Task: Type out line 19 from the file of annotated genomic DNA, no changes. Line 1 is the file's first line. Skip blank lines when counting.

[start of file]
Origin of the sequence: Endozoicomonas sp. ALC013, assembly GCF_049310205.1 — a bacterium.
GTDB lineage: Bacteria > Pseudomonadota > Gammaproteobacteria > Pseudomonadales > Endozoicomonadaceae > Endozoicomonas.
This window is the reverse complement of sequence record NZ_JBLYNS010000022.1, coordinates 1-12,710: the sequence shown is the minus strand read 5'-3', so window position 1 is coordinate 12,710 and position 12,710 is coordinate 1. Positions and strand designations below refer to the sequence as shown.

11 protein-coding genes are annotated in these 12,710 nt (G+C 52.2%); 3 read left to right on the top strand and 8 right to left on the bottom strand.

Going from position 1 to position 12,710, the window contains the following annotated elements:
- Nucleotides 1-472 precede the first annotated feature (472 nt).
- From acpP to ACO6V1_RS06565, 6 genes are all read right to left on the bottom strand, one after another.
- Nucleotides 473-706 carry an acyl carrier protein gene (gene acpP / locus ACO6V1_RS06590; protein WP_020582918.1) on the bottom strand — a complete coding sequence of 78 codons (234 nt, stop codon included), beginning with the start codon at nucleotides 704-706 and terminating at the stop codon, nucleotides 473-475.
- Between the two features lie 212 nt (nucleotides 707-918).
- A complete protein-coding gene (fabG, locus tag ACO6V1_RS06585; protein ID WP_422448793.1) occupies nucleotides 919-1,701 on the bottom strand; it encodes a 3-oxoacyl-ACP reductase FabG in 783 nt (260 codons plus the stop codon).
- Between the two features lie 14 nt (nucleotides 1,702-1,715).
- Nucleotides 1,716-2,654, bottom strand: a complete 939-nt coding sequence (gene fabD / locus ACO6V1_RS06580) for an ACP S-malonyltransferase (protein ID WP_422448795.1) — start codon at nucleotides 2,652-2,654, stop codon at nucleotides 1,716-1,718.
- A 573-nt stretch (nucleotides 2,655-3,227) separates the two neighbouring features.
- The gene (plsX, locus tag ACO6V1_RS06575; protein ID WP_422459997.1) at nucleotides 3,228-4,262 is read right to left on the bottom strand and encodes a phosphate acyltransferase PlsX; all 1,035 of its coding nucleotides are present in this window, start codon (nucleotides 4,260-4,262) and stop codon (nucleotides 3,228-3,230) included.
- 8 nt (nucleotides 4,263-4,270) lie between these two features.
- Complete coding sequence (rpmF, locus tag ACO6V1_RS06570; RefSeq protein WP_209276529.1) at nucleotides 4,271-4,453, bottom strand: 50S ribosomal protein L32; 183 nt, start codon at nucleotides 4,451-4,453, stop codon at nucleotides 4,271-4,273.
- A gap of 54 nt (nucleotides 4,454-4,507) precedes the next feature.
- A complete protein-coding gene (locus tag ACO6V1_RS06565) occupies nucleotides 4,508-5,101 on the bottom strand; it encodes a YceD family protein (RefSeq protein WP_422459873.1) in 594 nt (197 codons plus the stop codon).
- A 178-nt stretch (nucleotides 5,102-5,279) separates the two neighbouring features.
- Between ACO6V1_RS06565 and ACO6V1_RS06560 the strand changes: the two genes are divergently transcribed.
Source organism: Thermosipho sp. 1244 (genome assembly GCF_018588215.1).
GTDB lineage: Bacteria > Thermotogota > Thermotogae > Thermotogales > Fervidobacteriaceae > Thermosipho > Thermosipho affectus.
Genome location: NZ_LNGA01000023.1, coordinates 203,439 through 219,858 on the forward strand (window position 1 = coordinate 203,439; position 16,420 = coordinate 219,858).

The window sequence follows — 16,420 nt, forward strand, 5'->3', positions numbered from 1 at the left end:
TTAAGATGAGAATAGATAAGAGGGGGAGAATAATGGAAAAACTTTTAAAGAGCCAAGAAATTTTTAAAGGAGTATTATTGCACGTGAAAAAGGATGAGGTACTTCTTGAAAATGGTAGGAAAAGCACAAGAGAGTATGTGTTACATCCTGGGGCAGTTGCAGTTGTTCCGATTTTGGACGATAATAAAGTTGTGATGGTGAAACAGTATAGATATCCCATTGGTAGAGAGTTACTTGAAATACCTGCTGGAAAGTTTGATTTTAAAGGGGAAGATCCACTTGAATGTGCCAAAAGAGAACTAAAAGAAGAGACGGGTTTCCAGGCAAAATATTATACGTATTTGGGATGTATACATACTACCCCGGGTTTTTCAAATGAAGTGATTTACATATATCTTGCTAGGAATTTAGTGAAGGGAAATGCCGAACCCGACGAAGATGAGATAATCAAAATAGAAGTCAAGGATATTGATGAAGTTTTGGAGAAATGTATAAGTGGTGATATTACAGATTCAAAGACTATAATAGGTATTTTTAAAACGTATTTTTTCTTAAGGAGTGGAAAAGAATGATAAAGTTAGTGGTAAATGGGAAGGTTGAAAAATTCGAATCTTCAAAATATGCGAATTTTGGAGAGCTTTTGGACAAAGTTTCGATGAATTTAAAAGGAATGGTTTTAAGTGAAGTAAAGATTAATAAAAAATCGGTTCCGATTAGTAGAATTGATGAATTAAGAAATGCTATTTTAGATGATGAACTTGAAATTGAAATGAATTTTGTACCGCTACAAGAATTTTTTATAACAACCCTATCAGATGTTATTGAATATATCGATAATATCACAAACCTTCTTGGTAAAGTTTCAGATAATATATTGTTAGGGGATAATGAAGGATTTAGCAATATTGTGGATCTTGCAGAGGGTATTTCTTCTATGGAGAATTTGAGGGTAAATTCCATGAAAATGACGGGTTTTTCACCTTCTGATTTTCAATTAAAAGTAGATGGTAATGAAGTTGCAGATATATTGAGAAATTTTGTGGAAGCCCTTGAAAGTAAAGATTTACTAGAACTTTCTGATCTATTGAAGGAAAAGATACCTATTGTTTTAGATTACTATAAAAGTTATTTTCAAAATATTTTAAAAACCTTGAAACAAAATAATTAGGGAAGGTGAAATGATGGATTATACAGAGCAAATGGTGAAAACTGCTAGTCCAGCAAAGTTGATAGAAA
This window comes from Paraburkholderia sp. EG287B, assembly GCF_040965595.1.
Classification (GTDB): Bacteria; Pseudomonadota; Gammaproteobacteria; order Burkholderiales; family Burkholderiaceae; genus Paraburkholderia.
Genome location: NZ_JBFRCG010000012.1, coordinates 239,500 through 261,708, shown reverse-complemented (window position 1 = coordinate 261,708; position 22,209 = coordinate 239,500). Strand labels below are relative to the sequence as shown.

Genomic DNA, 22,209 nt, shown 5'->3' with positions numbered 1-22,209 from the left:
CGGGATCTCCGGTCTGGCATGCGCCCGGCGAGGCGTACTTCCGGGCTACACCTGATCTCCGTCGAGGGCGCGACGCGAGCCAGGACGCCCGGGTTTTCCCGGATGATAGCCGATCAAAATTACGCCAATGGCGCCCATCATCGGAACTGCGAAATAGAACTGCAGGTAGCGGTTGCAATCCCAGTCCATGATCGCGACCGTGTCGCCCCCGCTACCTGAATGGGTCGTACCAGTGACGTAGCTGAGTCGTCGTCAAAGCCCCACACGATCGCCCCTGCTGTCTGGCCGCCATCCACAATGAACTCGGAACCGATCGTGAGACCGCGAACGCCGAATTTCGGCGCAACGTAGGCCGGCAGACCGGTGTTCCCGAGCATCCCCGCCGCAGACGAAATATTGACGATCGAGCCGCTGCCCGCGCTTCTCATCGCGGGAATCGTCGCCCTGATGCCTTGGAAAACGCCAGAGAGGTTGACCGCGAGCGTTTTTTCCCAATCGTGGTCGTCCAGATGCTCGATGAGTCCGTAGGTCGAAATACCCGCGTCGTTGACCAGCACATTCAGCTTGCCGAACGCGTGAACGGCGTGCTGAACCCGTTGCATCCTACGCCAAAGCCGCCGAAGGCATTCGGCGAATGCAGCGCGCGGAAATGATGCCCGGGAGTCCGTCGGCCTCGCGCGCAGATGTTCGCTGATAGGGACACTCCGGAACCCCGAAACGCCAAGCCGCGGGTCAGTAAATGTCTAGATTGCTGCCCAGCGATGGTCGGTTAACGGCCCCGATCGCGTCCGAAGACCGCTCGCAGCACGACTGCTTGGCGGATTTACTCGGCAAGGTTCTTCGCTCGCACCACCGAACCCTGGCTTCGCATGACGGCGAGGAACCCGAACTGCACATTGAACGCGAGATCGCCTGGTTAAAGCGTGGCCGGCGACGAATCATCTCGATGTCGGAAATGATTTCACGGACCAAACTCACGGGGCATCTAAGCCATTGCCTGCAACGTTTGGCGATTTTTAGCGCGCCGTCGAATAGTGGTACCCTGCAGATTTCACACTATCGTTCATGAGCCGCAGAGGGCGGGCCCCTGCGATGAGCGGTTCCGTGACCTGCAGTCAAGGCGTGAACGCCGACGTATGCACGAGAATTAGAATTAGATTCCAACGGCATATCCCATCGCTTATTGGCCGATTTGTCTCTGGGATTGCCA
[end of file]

- A 178-nt stretch (nucleotides 5,102-5,279) separates the two neighbouring features.